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Bailout One Step Closer - Economists Don't Endorse
October 03, 2008



Expanded Bailout Plane Passes Senate, Economists Rage

The $700,000,000,000 bailout plan passed through the Senate today with lot's of bits and pieces added on, expanding it from an original 3 page plan to over 450 pages. The present plan has so many added sweeteners that I have yet to hear about them all, but the highlights include mandated mental heathcare coverage, an elimination of insurance companies avoidance of coverage through pre-existing condition clauses and a boost to FDIC bank account coverage from $100,000 to $250,000 per customer per bank. Also in the new plan is a heafty helping of greasy pork that will cost taxpayers loads of dough, including $478,000,000 in tax write-offs to the film industry, basically allowing production companies to write off their production costs on their taxes. I may have to start producing films.

An ever growing number of professional economists are massing in oppossition to the Big Buck Bailout. Their numbers have grown from about 160 last week to about 250 today. Reasons for their concern are varied, but most see this as a gigantic waste of taxpayers money. Most offer much simpler solutions to ease our credit crunch and get the economies wheels turning again. In short, none of them think throwing heaping helpings of good money at financial firms with bad business practices is a wise idea. You think? And all of them think the added pork will strain the average tax paying citizen.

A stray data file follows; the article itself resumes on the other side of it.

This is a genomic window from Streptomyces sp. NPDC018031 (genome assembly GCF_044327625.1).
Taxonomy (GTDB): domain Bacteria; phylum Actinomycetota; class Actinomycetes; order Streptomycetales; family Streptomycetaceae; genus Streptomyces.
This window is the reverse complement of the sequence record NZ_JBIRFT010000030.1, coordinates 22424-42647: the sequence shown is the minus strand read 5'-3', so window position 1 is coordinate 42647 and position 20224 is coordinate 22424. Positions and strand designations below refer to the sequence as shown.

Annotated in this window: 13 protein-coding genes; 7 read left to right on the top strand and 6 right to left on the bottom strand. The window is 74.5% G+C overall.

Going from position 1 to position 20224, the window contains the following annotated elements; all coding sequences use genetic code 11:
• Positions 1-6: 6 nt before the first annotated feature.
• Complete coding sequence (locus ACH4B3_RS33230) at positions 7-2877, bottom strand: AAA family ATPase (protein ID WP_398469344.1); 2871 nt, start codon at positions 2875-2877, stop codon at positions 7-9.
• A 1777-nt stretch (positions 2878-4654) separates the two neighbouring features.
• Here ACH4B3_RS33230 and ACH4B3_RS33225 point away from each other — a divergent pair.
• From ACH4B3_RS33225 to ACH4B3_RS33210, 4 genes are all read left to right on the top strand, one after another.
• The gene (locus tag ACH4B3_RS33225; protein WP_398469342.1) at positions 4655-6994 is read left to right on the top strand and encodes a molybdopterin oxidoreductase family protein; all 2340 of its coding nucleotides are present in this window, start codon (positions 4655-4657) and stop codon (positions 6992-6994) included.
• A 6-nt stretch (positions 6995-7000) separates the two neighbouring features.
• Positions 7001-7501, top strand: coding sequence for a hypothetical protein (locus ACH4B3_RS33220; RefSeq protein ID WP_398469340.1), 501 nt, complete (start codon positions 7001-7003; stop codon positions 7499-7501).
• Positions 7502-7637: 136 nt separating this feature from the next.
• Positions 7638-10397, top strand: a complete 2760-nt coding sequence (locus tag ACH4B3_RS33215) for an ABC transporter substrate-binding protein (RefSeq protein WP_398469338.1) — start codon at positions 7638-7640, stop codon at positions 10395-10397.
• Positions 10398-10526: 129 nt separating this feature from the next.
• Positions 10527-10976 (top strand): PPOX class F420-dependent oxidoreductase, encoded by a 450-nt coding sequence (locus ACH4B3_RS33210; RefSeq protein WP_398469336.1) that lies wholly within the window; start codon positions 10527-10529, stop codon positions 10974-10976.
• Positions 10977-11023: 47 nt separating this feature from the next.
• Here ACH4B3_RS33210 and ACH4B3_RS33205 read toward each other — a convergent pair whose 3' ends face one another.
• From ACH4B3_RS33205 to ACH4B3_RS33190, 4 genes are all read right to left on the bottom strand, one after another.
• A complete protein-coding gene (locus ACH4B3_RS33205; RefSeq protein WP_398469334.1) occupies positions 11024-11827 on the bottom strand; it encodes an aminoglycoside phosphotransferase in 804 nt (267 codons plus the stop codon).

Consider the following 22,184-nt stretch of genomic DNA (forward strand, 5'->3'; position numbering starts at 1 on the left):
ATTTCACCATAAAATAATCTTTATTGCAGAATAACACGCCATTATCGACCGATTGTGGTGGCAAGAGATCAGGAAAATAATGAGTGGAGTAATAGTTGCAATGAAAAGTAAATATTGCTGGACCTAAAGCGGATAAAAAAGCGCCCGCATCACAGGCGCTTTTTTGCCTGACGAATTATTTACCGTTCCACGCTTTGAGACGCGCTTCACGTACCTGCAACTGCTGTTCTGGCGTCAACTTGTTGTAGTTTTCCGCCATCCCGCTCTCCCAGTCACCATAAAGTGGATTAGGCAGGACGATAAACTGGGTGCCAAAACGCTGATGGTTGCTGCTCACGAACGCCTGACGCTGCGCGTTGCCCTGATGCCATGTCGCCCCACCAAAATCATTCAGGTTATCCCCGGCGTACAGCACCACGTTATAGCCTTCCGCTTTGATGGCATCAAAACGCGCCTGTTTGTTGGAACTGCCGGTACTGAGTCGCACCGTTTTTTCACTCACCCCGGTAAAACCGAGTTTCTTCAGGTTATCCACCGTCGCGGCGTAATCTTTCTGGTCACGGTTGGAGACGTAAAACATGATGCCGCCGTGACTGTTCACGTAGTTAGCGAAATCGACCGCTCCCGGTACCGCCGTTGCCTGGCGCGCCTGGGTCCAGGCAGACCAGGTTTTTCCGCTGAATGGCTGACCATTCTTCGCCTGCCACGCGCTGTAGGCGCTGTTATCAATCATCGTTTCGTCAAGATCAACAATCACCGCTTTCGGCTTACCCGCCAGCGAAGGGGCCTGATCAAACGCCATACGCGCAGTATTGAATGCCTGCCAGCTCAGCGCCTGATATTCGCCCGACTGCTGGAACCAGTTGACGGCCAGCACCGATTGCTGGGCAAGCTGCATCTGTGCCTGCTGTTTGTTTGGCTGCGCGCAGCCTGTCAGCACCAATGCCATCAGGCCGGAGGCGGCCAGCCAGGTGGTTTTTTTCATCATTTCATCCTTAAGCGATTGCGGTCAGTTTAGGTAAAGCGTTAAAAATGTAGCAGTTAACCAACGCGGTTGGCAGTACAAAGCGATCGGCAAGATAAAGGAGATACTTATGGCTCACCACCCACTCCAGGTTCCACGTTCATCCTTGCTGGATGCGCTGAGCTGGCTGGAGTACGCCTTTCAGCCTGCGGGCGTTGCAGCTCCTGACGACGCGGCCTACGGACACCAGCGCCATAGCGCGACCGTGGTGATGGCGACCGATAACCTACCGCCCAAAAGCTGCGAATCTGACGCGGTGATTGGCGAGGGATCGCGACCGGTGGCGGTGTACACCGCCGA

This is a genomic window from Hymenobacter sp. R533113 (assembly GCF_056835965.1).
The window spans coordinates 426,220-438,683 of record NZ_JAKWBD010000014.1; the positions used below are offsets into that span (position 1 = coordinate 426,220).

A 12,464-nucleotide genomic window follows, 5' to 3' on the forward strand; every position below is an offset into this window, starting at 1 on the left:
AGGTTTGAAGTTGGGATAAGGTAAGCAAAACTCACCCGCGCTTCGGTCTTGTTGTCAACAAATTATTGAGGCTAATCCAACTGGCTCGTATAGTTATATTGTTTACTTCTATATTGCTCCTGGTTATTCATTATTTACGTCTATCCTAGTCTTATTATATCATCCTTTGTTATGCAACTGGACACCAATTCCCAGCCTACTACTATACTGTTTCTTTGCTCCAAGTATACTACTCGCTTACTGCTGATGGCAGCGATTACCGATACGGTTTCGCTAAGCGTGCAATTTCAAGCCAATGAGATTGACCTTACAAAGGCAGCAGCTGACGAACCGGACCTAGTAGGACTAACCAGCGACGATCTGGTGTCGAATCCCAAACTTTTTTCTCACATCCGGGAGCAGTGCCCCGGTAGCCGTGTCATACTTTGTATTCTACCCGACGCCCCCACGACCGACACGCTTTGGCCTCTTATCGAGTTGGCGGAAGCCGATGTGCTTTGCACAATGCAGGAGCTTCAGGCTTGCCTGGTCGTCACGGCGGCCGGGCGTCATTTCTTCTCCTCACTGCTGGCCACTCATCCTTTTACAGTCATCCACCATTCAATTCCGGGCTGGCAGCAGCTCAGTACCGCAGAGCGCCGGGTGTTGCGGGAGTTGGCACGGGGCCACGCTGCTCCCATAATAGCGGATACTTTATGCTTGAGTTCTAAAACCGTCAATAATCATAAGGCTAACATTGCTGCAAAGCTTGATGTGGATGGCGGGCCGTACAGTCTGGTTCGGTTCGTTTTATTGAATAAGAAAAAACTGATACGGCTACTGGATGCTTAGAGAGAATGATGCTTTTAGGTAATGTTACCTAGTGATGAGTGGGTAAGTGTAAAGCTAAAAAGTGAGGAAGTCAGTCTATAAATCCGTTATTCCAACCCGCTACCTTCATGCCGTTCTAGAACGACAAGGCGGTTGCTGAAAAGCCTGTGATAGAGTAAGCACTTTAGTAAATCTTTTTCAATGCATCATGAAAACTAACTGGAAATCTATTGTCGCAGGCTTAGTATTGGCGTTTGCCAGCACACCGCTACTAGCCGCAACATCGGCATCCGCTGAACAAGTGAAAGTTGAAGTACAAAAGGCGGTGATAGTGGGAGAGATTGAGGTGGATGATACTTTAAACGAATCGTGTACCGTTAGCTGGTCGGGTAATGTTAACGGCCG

On the market fronts the Dow again dipped today, while the dollar soared and commodities such as gold, silver, platinum, palladium and crude oil all dropped.



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About the Author
Tom Michael has been Krause Publications primary market analyst on more than 80 world and United States coin catalogs produced over the last 20 years. He came to KP in 1987 with a bachelor of arts degree in history, a master of arts degree in economics and a history of coin collecting stretching back to the 1960s. He began collecting world coins as a child by asking friends and relatives to bring coins back from overseas trips, visiting flea markets and having his mother watch for foreign coins in her register at the local grocery store. Today he works with a dedicated base of over 200 contributors to provide accurate market values for the five-volume Standard Catalog of World Coins series, as well as many specialty catalogs, including Coins & Currency of the Middle East and the fifth edition of Unusual World Coins.

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